Forecasters usually turn to satellite readings, radar, weather sensors, and global communications to predict the weather. But merely by cloud-gazing, anyone can make weather predictions. To do that, you will need to know at least one cloud type:
This is a cumulus cloud. They are the classic, puffy clouds of summer and one of the most easy clouds to identify. When they group together, they may form a cumulonimbus cloud, which is a sure sign of rain or a thundershower.
Here are some basic weather patterns to the weather that appear across North America:
- If cumulus clouds travel alone across the sky on a west or northwest wind, and any morning fog burns off by noon, fair weather will continue through the day and possibly into the next day.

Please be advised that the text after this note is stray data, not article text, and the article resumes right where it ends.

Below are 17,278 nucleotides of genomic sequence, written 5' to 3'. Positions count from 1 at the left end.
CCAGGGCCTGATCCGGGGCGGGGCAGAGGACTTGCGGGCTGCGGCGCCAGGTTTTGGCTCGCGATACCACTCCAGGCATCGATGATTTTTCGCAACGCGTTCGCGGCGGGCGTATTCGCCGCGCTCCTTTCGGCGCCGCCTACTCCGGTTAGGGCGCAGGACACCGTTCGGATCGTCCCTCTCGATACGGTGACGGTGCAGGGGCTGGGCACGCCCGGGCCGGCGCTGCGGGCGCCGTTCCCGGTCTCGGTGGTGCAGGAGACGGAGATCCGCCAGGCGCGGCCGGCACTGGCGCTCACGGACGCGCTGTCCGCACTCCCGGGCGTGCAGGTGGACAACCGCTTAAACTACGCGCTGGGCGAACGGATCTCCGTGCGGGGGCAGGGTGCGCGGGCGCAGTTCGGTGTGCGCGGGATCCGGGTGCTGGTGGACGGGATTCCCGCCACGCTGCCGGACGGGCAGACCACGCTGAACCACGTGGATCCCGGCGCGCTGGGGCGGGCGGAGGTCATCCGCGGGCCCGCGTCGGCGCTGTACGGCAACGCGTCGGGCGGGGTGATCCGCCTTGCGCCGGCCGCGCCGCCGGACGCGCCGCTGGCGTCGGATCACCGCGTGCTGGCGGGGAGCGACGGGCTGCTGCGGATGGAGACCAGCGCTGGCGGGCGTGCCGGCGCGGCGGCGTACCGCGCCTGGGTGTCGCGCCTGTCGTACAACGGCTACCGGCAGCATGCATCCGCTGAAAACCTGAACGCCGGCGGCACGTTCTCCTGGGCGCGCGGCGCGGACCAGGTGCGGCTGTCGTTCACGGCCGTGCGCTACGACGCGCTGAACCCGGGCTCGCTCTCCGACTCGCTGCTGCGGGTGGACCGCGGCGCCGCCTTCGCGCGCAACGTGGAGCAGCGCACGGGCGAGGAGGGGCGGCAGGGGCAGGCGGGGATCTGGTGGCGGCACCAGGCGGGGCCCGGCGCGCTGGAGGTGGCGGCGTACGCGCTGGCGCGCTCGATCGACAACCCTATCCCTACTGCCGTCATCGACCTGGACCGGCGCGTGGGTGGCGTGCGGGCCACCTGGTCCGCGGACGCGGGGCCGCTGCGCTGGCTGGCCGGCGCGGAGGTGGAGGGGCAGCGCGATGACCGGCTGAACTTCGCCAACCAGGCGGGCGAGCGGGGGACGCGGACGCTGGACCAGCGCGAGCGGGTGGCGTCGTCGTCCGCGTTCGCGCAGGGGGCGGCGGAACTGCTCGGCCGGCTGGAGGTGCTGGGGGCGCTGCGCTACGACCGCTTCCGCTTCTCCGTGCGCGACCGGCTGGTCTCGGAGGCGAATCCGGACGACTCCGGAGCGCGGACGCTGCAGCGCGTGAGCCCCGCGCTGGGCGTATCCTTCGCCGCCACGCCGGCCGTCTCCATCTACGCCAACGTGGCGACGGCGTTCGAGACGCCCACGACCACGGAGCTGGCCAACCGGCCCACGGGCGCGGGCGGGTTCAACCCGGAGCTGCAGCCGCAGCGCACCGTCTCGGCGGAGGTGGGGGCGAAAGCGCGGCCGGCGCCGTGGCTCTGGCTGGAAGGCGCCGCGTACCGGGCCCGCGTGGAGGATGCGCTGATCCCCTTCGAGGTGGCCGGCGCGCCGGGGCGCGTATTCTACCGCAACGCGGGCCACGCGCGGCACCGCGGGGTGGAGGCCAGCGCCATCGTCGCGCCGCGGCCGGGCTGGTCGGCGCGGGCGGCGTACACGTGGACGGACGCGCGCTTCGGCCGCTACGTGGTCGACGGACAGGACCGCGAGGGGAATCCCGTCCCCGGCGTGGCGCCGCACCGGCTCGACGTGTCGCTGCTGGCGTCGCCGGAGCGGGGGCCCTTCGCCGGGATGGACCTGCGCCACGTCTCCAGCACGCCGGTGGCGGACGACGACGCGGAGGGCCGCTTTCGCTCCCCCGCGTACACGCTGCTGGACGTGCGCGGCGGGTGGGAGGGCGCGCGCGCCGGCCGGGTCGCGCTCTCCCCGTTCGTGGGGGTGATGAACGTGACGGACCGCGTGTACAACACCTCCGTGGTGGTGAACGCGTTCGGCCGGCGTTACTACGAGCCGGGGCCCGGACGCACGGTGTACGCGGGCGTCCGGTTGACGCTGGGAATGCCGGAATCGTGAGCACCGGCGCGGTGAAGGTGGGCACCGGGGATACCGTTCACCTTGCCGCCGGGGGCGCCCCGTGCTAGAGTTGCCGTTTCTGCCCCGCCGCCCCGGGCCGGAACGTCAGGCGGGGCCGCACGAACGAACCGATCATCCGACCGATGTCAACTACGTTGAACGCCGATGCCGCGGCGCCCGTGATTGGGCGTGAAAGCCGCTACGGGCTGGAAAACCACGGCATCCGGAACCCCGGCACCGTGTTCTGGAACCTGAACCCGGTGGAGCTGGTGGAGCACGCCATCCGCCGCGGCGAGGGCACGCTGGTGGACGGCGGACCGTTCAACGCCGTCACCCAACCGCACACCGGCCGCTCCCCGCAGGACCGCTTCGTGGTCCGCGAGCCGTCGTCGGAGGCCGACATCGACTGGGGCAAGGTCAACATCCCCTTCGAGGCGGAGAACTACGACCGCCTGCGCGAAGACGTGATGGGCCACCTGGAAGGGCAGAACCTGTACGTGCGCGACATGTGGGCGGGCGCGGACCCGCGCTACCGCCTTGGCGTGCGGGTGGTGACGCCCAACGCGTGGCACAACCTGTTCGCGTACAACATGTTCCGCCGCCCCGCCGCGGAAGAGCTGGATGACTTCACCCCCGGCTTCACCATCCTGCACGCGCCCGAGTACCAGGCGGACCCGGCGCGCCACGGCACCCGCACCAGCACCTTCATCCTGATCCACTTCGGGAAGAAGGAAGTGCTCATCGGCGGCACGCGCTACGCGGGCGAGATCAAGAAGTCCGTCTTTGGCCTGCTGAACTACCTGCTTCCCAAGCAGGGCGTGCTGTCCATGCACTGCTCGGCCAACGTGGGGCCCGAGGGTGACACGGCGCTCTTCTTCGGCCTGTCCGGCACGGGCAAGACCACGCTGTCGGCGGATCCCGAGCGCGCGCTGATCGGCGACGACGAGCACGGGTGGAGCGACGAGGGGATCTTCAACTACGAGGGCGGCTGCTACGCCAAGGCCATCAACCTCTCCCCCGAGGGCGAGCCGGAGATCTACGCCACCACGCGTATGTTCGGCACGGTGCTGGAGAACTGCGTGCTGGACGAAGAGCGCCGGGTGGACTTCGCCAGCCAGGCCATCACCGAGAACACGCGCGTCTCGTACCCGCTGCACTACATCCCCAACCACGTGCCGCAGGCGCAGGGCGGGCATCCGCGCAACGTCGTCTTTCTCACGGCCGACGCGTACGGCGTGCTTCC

- If cumulus clouds have formed large towers by noon, or joined together, or if a south wind picks up speed, it’s going to rain soon.
- If a halo around the moon, created by high-altitude ice crystals, is shrinking or close to the moon, rain or snow will arrive in about 12 hours.
A faint halo is visible around this moon.
- South winds shifting to the west, along with a lifting cloud ceiling, means clear skies are on the way.
- Expect a cool night if the sky is clear and winds are light.
- If clouds of different types are traveling in different directions at different levels, it’s a safe bet that the weather is about to get worse and possibly even severe.
- Heavy banks of dark clouds on the western horizon mean rain or thunderstorms are coming.
Have you ever tried these methods? Do you know any other simple weather prediction methods that can be done at home? Please comment below!